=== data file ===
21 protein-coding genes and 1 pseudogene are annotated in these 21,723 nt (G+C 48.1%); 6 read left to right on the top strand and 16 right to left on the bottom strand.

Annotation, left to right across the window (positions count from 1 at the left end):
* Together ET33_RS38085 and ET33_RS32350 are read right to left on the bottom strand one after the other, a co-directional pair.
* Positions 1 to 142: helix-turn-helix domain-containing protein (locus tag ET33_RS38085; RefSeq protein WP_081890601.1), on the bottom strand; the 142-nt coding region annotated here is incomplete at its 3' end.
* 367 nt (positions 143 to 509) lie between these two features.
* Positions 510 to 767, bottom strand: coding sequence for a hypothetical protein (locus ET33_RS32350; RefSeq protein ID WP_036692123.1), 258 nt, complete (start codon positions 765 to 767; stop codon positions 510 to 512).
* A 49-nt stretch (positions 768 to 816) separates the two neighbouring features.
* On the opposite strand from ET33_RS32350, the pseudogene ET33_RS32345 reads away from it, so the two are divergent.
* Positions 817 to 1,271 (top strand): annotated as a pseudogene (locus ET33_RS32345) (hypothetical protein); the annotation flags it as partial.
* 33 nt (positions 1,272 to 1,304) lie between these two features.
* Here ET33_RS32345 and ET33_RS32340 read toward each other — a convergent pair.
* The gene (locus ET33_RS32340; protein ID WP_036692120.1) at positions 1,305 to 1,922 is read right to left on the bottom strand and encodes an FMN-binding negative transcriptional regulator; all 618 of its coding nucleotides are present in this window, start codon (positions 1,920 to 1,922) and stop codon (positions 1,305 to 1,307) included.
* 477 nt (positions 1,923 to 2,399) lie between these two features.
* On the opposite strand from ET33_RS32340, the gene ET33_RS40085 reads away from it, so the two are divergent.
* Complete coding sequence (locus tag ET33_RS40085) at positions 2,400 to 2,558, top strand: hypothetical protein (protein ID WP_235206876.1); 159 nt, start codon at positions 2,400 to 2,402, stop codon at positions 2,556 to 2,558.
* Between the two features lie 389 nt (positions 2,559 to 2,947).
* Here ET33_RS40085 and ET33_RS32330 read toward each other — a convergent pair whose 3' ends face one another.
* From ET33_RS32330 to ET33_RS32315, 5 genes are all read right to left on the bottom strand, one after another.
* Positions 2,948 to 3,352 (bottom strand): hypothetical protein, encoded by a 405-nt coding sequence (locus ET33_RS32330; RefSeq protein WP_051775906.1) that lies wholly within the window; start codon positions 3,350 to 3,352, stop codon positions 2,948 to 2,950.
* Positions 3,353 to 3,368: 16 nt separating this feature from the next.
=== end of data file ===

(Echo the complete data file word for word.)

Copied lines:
21 protein-coding genes and 1 pseudogene are annotated in these 21,723 nt (G+C 48.1%); 6 read left to right on the top strand and 16 right to left on the bottom strand.

Annotation, left to right across the window (positions count from 1 at the left end):
* Together ET33_RS38085 and ET33_RS32350 are read right to left on the bottom strand one after the other, a co-directional pair.
* Positions 1 to 142: helix-turn-helix domain-containing protein (locus tag ET33_RS38085; RefSeq protein WP_081890601.1), on the bottom strand; the 142-nt coding region annotated here is incomplete at its 3' end.
* 367 nt (positions 143 to 509) lie between these two features.
* Positions 510 to 767, bottom strand: coding sequence for a hypothetical protein (locus ET33_RS32350; RefSeq protein ID WP_036692123.1), 258 nt, complete (start codon positions 765 to 767; stop codon positions 510 to 512).
* A 49-nt stretch (positions 768 to 816) separates the two neighbouring features.
* On the opposite strand from ET33_RS32350, the pseudogene ET33_RS32345 reads away from it, so the two are divergent.
* Positions 817 to 1,271 (top strand): annotated as a pseudogene (locus ET33_RS32345) (hypothetical protein); the annotation flags it as partial.
* 33 nt (positions 1,272 to 1,304) lie between these two features.
* Here ET33_RS32345 and ET33_RS32340 read toward each other — a convergent pair.
* The gene (locus ET33_RS32340; protein ID WP_036692120.1) at positions 1,305 to 1,922 is read right to left on the bottom strand and encodes an FMN-binding negative transcriptional regulator; all 618 of its coding nucleotides are present in this window, start codon (positions 1,920 to 1,922) and stop codon (positions 1,305 to 1,307) included.
* 477 nt (positions 1,923 to 2,399) lie between these two features.
* On the opposite strand from ET33_RS32340, the gene ET33_RS40085 reads away from it, so the two are divergent.
* Complete coding sequence (locus tag ET33_RS40085) at positions 2,400 to 2,558, top strand: hypothetical protein (protein ID WP_235206876.1); 159 nt, start codon at positions 2,400 to 2,402, stop codon at positions 2,556 to 2,558.
* Between the two features lie 389 nt (positions 2,559 to 2,947).
* Here ET33_RS40085 and ET33_RS32330 read toward each other — a convergent pair whose 3' ends face one another.
* From ET33_RS32330 to ET33_RS32315, 5 genes are all read right to left on the bottom strand, one after another.
* Positions 2,948 to 3,352 (bottom strand): hypothetical protein, encoded by a 405-nt coding sequence (locus ET33_RS32330; RefSeq protein WP_051775906.1) that lies wholly within the window; start codon positions 3,350 to 3,352, stop codon positions 2,948 to 2,950.
* Positions 3,353 to 3,368: 16 nt separating this feature from the next.